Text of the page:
Category Archives: blog

Path Anatomy

Manipulating and visualizing path properties using expression

NOTE: AE CC 2017 or later is required

Initial Path

We first create a simple path animation using a shape layer. This will serve as a base path for our exercise. The position of the shape layer has been set to 0,0 in order to simplify our expressions.

Arbitrary initial path

The timeline looks like this:

Initial timeline

Recreating the path

We would like to recreate the initial path using a path expression applied to a new shape layer. This is done with the following expression:

myPath = thisComp.layer("Shape Layer 1").content("Shape 1").content("Path 1").path;
pts = myPath.points();
inTans = myPath.inTangents();
outTans = myPath.outTangents();
closed = myPath.isClosed();
createPath(pts, inTans, outTans, closed);

The initial path was using Fill only, so we use Stroke only for the replicated path. We also set the layer’s position to 0,0. The timeline looks like this:

Recreating the path using expression
The new path (black stroke) exactly matches the initial path (blue fill)

Traveling Along The Path

We would like to create a dot that travels along the path. We want the animation to span the entire comp duration: the dot should start its journey at t=0, and it should reach the end of the path at the end of the comp.

The dot is represented as a small filled and stroked ellipse:

Traveling along the path

We use the following ellipse position expression to make the dot traveling along the path:

myPath = content("Create Path").content("Path 1").path;
animDur = thisComp.duration;
travelProgress = time / animDur;
pt = myPath.pointOnPath(travelProgress);
Point on path

Visualizing Tangent Along The Path

We would like to visualize the tangent vector at the traveling point. To this end, we add two new shape groups for the in and out tangents:

Creating shapes for the in and out tangents

We add the following path expression to create the in tangent vector as a simple straight line of given length:

myPath = content("Create Path").content("Path 1").path;
animDur = thisComp.duration;
tgLen = 60; // length of in tangent in px
travelProgress = time / animDur;
pt = myPath.pointOnPath(travelProgress);
tg = myPath.tangentOnPath(travelProgress);
inTanPt = pt - tg * tgLen;
verts = [pt, inTanPt];
createPath(verts, [], [], false);

The expression is the same for the out tangent except the vector points in the opposite direction:

...
outTanPt = pt + tg * tgLen;
verts = [pt, outTanPt];
...
Visualizing the tangent along the path

Visualizing Normal Along The Path

To finish our exercise we would like to visualize the normal vector at the traveling point. We first add a new shape group:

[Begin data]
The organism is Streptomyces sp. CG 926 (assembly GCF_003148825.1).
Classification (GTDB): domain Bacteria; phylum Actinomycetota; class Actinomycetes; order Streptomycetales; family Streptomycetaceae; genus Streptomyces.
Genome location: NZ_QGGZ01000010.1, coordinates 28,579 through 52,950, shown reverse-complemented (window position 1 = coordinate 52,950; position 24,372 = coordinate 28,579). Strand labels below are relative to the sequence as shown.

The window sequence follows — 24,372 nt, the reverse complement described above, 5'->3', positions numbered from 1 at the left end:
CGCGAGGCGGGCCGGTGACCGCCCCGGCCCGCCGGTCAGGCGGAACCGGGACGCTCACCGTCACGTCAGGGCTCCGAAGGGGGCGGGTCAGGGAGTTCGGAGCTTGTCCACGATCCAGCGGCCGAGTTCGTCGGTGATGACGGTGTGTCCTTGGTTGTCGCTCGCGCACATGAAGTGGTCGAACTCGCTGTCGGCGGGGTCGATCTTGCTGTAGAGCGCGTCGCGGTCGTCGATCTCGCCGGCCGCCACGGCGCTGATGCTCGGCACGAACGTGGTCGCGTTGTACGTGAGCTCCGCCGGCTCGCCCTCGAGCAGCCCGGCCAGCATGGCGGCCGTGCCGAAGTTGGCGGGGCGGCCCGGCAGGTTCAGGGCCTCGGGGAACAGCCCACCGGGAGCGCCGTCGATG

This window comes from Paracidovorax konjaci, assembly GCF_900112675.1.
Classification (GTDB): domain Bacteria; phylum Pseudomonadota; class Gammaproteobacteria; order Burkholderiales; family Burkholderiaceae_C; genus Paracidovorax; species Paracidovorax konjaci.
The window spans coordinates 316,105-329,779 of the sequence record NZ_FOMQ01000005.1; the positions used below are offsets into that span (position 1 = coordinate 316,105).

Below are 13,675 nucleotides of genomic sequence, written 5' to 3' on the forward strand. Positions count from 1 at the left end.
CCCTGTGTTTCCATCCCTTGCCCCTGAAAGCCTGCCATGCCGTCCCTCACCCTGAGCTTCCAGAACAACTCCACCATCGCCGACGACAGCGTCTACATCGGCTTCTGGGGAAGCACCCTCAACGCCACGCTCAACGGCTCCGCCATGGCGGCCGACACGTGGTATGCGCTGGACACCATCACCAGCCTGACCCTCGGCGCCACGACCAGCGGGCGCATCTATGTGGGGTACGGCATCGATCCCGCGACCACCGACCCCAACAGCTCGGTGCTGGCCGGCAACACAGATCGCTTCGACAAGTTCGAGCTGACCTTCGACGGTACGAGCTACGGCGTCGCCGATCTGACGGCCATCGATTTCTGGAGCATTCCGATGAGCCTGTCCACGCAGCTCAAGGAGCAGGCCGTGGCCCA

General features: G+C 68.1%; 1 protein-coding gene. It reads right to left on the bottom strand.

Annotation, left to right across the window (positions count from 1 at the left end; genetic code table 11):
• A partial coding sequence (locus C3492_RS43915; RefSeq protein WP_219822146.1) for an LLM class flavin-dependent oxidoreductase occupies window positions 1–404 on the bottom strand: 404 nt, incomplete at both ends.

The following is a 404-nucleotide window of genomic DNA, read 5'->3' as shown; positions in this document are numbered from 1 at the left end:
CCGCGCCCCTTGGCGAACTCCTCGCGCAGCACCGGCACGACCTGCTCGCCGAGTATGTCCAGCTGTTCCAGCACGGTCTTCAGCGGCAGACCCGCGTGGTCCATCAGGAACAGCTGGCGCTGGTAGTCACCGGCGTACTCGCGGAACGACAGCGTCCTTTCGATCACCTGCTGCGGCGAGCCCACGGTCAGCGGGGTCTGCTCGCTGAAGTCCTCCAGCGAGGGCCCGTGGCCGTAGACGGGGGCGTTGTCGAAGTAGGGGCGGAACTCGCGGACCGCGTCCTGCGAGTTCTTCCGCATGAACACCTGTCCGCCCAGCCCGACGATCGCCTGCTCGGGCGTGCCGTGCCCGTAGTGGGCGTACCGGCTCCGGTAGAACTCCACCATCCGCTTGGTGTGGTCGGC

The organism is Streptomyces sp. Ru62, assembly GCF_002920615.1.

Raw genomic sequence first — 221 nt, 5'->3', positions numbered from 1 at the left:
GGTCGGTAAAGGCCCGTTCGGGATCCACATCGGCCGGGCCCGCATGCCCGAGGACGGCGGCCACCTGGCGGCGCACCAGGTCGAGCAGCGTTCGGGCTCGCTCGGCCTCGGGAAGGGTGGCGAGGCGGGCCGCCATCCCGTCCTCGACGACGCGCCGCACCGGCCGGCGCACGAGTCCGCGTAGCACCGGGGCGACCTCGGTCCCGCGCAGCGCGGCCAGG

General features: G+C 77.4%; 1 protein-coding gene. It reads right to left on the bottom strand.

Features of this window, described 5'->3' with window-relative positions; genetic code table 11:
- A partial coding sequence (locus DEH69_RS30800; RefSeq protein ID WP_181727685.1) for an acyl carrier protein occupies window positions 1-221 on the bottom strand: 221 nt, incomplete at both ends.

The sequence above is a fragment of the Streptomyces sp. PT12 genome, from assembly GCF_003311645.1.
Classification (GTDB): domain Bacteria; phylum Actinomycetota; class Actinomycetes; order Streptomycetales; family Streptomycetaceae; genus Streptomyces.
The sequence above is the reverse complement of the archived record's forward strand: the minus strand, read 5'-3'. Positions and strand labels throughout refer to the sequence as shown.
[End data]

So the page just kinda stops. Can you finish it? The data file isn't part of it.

Creating shape for the normal

Then we apply the following path expression:

myPath = content("Create Path").content("Path 1").path;
animDur = thisComp.duration;
nrmLen = 35; // length of normal in px
travelProgress = time / animDur;
pt = myPath.pointOnPath(travelProgress);
nrm = myPath.normalOnPath(travelProgress);
nrmPt = pt + nrm * nrmLen;
verts = [pt, nrmPt];
createPath(verts, [], [], false);
Visualizing the normal along the path

Conclusion

Through this little exercise we have seen all path properties available in expression. We were able to create a path by specifying its vertices and tangents, and were able to visualize tangent and normal vectors of a point traveling along the path. Hope you find it useful!

You can also check ConnectLayers PRO, a tool that create lines that are dynamically linked to the layers using powerful path expressions. No keyframes at all!

Trim Path Tricks

Attaching a layer to the end of a path using expression

NOTE: AE CC 2017 or later is required

Start Simple

We first create a simple horizontal path using a shape layer. We make sure to set the layer’s position to 0,0 so the coordinates of the vertices will correspond to points in comp space (this will simplify a little bit our expression).

Start with a simple horizontal line

Then we add a Trim effector and create two keyframes to animate the end of the path from 0% to 100%. For the second key, we apply an Easy Ease In and multiply the influence of the incoming velocity by two (i.e., from 33.33% to 66.66%).

Now we create the layer we would like to attach to the end of the path. We make sure its position corresponds to the center of the comp (the default value) and its anchor point is located at the left hand side of the layer.

The layer to be attached to the path

The timeline looks like this:

Simple setup

To attach the layer to the path, we need to find the location (in comp space) of the end point of the path. This is done with the following position expression:

shapeGroup = thisComp.layer("Path Layer").content("Shape 1");
myPath = shapeGroup.content("Path 1").path;
trimEnd = shapeGroup.content("Trim Paths 1").end / 100;
endPt = myPath.pointOnPath(trimEnd);
The origin of the layer is “pushed” by the end of the path